Archive for December 3rd, 2015

Provisioning Linksys SPA-9XX and Cisco SPA-30X

Thursday, December 3rd, 2015

First of all, a nice PDF with a bunch of useful links:

1. There are two ways of provisioning:

– using TFTP/FTP/HTTP server and pushing it’s address with the DHCP option, in case of using DHCP server in your network. In this case the phone will try to download the configuration/firmware from the server specified during the next reboot. But we need to reboot phones forcibly after that.

– without using DHCP server and dhcp-options. Just telling the phone with a direct HTTP request the URL path of config file/firmware to load, either from browser, or from Linux console, using curl. In this case the phone reboots automatically to apply the newly downloaded config/firmware (if there is an active call, the phone waits for its end and only then reboots to aply config. But I haven’t tried to upgrade firmware during the active call).

Download the archive with firmware, unpack it and rename the firmware file from something like spa50x-30x-7-4-9c.bin to spa.bin.

Next, we need some server, e.g. a small simple HTTP server weborf.
After installing, run it, specifying the directory with spa.bin file:

weborf -p 8000 -b /home/lexus/downloads/spa_303_firmware_7.5.5/

If there is Python installed on your machine, you may use its built-in http-server, running this command from a directory with spa.bin:

python -m SimpleHTTPServer 8000

Remember that it’s not always possible to skip firmware releases, for example I tried:
– 7.5.2 —> 7.6.1 – unsuccessful
– 7.5.2 —> 7.5.5 – OK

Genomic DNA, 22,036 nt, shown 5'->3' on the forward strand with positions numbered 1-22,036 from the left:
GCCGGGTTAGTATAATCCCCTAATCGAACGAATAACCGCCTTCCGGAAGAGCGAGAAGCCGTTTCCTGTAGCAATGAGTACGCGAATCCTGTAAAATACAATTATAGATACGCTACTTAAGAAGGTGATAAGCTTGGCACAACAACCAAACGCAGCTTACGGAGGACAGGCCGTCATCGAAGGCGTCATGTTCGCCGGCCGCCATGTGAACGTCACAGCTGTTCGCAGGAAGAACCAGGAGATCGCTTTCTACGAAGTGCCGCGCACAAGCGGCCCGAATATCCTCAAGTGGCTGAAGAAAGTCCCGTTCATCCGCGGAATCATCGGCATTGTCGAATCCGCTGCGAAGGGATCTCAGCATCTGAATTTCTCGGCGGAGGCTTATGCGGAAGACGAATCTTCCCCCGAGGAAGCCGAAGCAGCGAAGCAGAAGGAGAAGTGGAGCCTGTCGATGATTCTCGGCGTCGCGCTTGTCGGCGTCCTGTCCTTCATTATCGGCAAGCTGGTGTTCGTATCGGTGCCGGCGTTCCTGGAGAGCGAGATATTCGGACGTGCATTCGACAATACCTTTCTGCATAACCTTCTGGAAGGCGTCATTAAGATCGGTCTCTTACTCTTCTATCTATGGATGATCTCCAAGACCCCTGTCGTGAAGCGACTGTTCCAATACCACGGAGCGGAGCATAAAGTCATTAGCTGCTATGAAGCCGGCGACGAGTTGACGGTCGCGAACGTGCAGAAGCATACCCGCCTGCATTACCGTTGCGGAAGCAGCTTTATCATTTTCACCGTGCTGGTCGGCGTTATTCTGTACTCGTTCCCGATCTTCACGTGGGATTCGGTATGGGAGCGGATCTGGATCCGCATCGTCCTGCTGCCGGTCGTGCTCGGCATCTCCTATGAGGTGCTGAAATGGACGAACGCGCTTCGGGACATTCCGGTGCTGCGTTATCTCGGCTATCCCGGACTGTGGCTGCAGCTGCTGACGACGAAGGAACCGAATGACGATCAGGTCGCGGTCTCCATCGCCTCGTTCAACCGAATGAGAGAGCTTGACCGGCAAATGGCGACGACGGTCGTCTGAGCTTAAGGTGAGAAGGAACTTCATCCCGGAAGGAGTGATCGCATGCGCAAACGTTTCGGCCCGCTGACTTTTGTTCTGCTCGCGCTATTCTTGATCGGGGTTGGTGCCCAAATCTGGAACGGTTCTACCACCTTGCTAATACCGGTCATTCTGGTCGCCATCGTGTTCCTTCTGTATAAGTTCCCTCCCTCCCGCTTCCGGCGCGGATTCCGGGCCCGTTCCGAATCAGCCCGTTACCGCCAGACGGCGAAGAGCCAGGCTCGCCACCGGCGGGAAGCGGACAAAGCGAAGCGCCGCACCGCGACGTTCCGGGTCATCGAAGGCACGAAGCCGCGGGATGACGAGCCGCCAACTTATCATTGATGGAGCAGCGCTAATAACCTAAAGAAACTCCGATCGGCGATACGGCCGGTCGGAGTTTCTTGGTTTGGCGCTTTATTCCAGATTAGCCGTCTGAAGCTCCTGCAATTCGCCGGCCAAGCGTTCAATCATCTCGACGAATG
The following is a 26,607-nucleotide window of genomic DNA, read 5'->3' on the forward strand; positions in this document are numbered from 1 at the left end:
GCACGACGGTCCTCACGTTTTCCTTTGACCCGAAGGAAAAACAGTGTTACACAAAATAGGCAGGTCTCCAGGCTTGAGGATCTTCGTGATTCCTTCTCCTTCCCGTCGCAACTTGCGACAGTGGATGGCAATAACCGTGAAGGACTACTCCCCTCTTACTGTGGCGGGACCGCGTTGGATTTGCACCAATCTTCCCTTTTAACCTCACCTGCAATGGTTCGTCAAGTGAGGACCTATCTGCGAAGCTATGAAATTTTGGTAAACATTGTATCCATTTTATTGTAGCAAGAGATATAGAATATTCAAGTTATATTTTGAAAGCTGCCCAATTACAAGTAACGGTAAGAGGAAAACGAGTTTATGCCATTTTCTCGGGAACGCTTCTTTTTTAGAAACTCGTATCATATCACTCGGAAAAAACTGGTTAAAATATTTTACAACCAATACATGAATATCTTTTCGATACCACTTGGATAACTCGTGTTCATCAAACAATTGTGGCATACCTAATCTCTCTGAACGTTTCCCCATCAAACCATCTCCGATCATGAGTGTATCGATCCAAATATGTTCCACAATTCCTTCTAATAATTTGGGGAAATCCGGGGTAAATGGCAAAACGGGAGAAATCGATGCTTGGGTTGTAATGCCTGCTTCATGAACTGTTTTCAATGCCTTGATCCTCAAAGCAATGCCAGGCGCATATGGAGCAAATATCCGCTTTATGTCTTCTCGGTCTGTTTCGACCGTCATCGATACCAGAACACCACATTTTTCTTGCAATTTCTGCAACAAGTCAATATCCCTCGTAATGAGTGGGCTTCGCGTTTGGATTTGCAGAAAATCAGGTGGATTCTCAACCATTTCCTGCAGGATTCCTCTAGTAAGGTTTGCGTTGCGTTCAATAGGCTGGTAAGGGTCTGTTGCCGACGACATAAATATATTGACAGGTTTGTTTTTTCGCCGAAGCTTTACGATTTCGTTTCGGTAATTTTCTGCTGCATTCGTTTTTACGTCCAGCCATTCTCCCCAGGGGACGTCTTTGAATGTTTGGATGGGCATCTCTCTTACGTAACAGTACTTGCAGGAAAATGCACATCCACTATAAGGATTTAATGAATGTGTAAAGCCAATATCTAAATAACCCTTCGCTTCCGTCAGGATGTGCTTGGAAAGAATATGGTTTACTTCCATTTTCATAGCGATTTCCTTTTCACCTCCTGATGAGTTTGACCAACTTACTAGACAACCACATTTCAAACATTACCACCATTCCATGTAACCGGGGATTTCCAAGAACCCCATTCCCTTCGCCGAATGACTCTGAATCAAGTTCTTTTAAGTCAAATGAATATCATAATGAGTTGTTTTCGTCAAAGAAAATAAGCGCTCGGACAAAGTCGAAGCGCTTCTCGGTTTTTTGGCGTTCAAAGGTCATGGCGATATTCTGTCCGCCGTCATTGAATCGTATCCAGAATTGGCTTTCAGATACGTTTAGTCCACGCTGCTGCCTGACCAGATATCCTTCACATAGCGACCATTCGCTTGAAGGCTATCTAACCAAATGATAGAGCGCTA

– 7.5.1 —> 7.5.5 – unsuccessful
– 7.4.9c —> 7.5.5 – unsuccessful
– 7.4.9c —> 7.5.1 – OK.

Read below how to upgrade the firmware.

2. Let’s imagine, we need to change the configuration of a phone. We need to disable the Call Forward feature.
First of all look through the XML-config file of a working phone: http://phone.ip/admin/spacfg.xml
To disable CallForward feature we need to change this parameter from ‘Yes’ to ‘No’:

Tip: all XML parameters are called the same way as in the web-interface, but with underscore instead of spaces

Create the spa303.cfg text file in your web-server directory:

And now tell the phone using curl to apply it:

curl --anyauth -u admin:pass http://phone/admin/resync?http://websrv.ip:8000/spa303.cfg

3. You may also provision phones from web-interface:


… but this is not true way :) .

It’s much more cool to do everything with curl:

curl --anyauth -u admin:pass
curl --anyauth -u admin:pass
curl --anyauth -u admin:pass

… they say, it’s also possible to use ‘–digest’ option in curl, but I haven’t tried, as ‘–anyauth’ works fine.

Tips and Hints:

Assuming you’re using ISC-DHCPD server:

        host spa303-1353 {      hardware ethernet 3c:ce:73:d3:f9:dc;
                                fixed-address; }

        host cisco303-1354 {    hardware ethernet 3c:ce:73:d3:e9:e4;
                                fixed-address; }

…and need to get all phone IP addresses from its config. Do:

grep -A1 spa dhcpd.conf | grep -vE '^#' | grep fixed-address | grep -o '[0-9]\{1,3\}\.[0-9]\{1,3\}\.[0-9]\{1,3\}\.[0-9]\{1,3\}'
grep -A1 cisco dhcpd.conf | grep -vE '^#' | grep fixed-address | grep -o '[0-9]\{1,3\}\.[0-9]\{1,3\}\.[0-9]\{1,3\}\.[0-9]\{1,3\}'

… and create a text file SPA_ips_from_dhcp.txt .

But DHCPd config may contain records of non-existent phones, that’s why we need to check if the IP addresses are real network devices (that they reply to OPTIONS SIP-requests), and these devices are Cisco and/or Linksys phones (useragent is Cisco… or Linksys…).

We’ll use sipvicious tool for that (make sure to have Python installed to run it):

python --inputtext=/home/lexus/SPA_ips_from_dhcp.txt | grep -i SPA | awk '{print $2}' | sed 's/.....$//'

… and write this list to SPA_ips_alive.txt .

Now it’s time to provision the actual list of IP-phones with the script: